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Naya Daur is relevant even today
D Morgan | August 03, 2007 14:03 IST
This is the classic tale of Man v/s Machine. And no, this is not some rehashed version of The Terminator or The Matrix. It is, in fact, a simple film that was made in India in 1957 about the triumph of human spirit and the victory of the underdog.
After 50 years of its first theatrical release, B R Chopra's evergreen classic Naya Daur is back in a splendid colourised version that showcases the film in all its shining remarkable crowning glory. Also, the pulsating remastered Dolby digital surround sound adds a new dimension to the film, especially during the exciting race at the climax
The story is simple and social, relevant in so many ways even today.
We are introduced to the welcoming people of a sweet little Indian village called Karanpur. This isn't the typical farmers' village that thrives on their agricultural exports.
In fact, Karanpur survives on the magnanimous working ways of Seth Maganlal (Nazir Hussain), who finds his happiness in the prosperity of his village and its inhabitants. Maganlal owns a huge timber factory that employs half the village while the other half pride themselves transporting people in rickety-rackety tangas.
Happy go Lucky Shankar (Dilip Kumar) is everybody's favourite tangewallah, who lives life to the fullest. He is funny, charming and an incorrigible flirt. His heart beats faster than the hooves of his galloping horse for the village belle, Rajni (Vyjayanthimala). Shankar's best friend is a woodcutter named Krishna (Ajit), who works in the mill. Unknown to Shankar, Ajit is also in love with Rajni.
Everything seems to be hunky dory until Seth Maganlal decides to take a pilgrimage and hands over the business to his son Kundan (Jeevan). Kundan has just arrived from the city with a crash course in evil economics and is brimming with ideas to make a quick buck to maximise profits at any cost. In his greed for quick profits, he mechanises the sawmill and immediately fires most of his workers to feed his voracious materialistic appetite.
The weak villagers' pleas fall on deaf ears and in desperation, a mass migration begins. The dark clouds are upon the village and its people and soon, everything goes wrong.
Shankar and Krishna realise that they're in love with the same woman. Further misunderstandings occur and the relationship between Krishna and Shankar gets strained. The two part ways on extremely unforgiving terms.
Krishna, in a bid to hit back at Shankar, hatches an ugly plan with Kundan to ply a bus that would transport the villagers and maximise his profits. Kundan immediately sets wheels spinning and soon, the new machine destroys the tangewallahs' livelihood. Shankar tries to reason with the new scheme, but instead, is challenged by the arrogant Kundan to a race. If the tonga beats the bus, it stays. Shankar accepts the challenge and that's where the fun begins.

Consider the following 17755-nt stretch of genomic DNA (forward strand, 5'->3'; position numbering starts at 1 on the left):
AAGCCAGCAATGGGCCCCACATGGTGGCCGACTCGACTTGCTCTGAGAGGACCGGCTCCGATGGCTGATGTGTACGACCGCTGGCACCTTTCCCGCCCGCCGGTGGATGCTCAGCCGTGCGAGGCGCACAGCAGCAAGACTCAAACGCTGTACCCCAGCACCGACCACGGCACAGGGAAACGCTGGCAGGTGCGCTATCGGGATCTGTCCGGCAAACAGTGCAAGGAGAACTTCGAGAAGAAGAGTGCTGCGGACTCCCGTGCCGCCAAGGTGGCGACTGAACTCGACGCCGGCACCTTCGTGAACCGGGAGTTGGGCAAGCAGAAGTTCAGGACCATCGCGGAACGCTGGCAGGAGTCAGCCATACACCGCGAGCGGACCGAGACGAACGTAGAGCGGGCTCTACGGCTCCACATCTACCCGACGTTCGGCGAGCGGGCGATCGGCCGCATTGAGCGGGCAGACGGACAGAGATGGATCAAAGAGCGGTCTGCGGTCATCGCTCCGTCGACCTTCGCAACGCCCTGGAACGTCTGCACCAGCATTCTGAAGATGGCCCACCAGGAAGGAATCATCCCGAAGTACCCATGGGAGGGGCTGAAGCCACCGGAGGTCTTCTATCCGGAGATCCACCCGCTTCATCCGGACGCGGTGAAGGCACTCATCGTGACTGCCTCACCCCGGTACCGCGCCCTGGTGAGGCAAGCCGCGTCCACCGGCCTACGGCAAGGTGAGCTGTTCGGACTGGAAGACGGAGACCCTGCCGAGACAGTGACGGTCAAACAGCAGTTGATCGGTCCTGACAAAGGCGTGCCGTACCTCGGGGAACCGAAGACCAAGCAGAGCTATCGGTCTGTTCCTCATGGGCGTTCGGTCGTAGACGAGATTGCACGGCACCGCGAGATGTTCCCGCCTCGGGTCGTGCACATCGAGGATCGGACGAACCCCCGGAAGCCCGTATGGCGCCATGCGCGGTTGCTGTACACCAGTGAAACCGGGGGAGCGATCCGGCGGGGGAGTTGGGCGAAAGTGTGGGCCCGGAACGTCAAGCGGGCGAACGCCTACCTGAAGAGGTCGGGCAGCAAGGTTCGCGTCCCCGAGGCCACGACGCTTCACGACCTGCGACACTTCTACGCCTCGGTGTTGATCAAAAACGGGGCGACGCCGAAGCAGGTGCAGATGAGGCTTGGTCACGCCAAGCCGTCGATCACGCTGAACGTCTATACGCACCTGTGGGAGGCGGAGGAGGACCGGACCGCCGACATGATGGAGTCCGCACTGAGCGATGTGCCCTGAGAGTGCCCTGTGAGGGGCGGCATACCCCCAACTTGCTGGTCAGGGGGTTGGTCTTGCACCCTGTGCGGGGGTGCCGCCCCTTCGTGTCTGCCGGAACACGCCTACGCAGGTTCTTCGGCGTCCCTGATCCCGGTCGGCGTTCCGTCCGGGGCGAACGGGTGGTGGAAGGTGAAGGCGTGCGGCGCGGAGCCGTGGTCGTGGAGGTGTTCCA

Krishna takes it upon himself to inspire the villagers to build him a shortcut that will ensure their victory and their livelihood. Soon, construction of the 'Naya Daur' begins. It's not rocket science to guess the outcome.
Technically, the film looks first-rate courtesy of Westwing Studios (USA) that achieved the digital colouring using a host of processes and skilled technicians. Apparently, the only surviving composite 'dupe' negative had to be physically restored from dirt, dust, frame perforation tears and mishandling.
The effort has got to be witnessed and applauded only on the big screen.
Performances are first rate and it isn't a surprise that Dilip Kumar won the Filmfare award for this film. His chemistry with Vyjayanthimala is so natural; you can almost believe that the two are completely meant to be.
Music by O P Nayar is soothing and melodious and further enhanced by sparkling lyrical compositions.
This film is a lot like the modern day epic Lagaan [Images] in many ways in its unabashed innocence and explosions of song and dance to celebrate every triumph. It also has enough hurdles and conflicts to draw a simple clash between underdog heroes and overambitious Goliaths to almost three hours of unceasingly entertaining melodrama.
And if that's not enough, it even takes on bigotry, prejudice and the narrow-mindedness balancing delicately on the boundaries of Indian culture. This isn't just gallery entertainment at its best nor is it history or a social commentary either.
It's just a film that's been made with an innocent yet fervid conviction that's completely racing on filmmaking passion. And this one isn't taking any shortcuts.
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